3 Ways Your Association Can Make Intentional Choices in Uncertain Times

Intentional Choices
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An Interview with Public Innovator Rich Harwood (Part 2)

Intentional choices can be hard in the best of times. What’s necessary as opposed to nice? How do we choose between things that are all necessary when we can’t have them all? How can we be confident about decisions? How can we explain our decisions to other people? These things are infinitely harder in the face of fear and uncertainty. We’re all experiencing them in degrees during the COVID-19 pandemic.

I spoke with Rich Harwood, a Public Innovator and Founder of the Harwood Institute. It is the go-to place for people and organizations looking to fight against the conditions stifling societal progress. They coach people from all walks of life on moving society forward by building stronger communities, bridging divides, and creating a culture of shared responsibility.

Rich shared three fundamental things we have to do to make better choices in moments like this.

The first is as basic as they come: Breathe.

When we get scared, we literally, physically, stop breathing. We have to remind ourselves to breathe because it calms us. It centers and grounds us and helps us manage the anxiety we feel.

The second thing is to become more wakeful.

Opening our eyes and being more attuned. Leaning in instead of leaning away. Like children that hide under the covers from monsters, we have to pull the covers back and look around. We make good choices when we turn outward, but when faced with the pressure we instinctively hunker down and turn inward.

Finally, we need to be more intentional.

This means making discernments. Which is to say, thoughtful judgments about priorities and possibilities. The more discernments we can make, the more explicit our choices become. We become more confident that we are taking our best shot. Telling someone to be more confident is like telling someone in a panic to calm down. It only makes them panic more. What we can say is that the first step to growing your confidence is becoming more intentional and making better discernments.

To learn more about making better choices for your association in the face of uncertainty, watch the rest of my interview with Rich Harwood here:

Making it Easy: How United Way Drives Worldwide Innovation

New Image Making It Easy How United Way Drives Worldwide Innovation
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Socrates called himself the “midwife of ideas.” Since he himself knew nothing, his work was to help bring out the truths locked up in others. Fine for philosophy, but what about business? Does this attitude work to bring out good ideas and drive innovation in an organization?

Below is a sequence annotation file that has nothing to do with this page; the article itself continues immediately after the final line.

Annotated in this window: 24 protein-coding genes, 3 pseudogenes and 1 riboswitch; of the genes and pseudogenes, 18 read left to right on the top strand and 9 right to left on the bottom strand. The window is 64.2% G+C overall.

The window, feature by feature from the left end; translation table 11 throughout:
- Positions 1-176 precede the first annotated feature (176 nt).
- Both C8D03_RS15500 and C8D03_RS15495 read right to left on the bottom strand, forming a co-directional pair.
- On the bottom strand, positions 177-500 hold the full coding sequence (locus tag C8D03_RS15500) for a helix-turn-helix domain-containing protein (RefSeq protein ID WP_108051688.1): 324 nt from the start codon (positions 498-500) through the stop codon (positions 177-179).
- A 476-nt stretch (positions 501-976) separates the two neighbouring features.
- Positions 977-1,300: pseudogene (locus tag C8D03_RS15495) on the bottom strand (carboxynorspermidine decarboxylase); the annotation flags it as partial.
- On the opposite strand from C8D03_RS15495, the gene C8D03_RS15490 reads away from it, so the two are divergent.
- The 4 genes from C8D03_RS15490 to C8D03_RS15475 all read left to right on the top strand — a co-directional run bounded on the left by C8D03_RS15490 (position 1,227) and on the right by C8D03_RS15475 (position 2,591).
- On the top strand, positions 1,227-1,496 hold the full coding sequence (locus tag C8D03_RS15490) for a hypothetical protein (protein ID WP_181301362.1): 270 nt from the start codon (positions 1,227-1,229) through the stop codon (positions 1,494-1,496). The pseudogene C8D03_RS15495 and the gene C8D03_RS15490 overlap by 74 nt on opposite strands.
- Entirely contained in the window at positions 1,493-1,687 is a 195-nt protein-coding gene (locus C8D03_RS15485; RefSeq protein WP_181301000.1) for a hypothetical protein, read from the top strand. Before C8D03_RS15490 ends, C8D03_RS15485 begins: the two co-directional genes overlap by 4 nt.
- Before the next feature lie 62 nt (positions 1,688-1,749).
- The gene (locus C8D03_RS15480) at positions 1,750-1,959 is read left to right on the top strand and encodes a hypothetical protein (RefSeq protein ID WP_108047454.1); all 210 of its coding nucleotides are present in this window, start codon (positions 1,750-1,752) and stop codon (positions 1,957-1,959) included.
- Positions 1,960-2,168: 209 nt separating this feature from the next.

I spoke with Edwin Goutier, Vice President of Innovation for United Way Worldwide about that. United Way is a far-flung organization, a network of more than 1,800 independent United Ways across the world. They work to improve lives by mobilizing the caring power of communities. It is not a single-issue organization or a single organization at all. Innovation poses challenges, which any large, highly distributed organization can relate to.

To drive innovation, Edwin’s team does not focus on being the most innovative. Rather, they focus on equipping innovators across the network. They give them the necessary tools, space, and resources to create innovation that’s relevant for their communities. They are always exploring new technology and making sure United Way is aware of what could be coming next. Keeping a keen eye on the value that we can create in our communities, but also having a foot in the future. He is rarely the person who’s coming up with the idea. He says he is “constantly just stealing great ideas from others and trying my best to give them credit.”

The “Moon Shot” is a prime example of this. This project is helping local United Ways share data with their nonprofit partners. It seeks to build a 360-degree view of donors’ interests along with the people United Way serves. It’s creating a comprehensive view of the resources that they need in the community. United Way can use this knowledge to highlight the needs they haven’t met yet. Edwin’s team facilitated the funding and infrastructure for the United Ways bringing this to their communities.

He sees his innovation team as facilitators. He points out that the root of “facilitate” is facile, which means easy. His team makes it easier for people to be innovative. They break down cultural barriers where the risk of being wrong appears detrimental to someone’s career. They provide platforms where people can launch their ideas into a public space. They ask how innovators in the United Way world could do things differently.

Prioritization is key. Edwin’s approach is to start with the customer and focus on user experience as a prioritizing lens. Experience is concrete and a focal point for all stakeholders. Even when it is hard.

United Way is unique in its ability to collaborate and navigate competing interests to serve a greater good. There is a lot to learn from how innovation happens in that environment.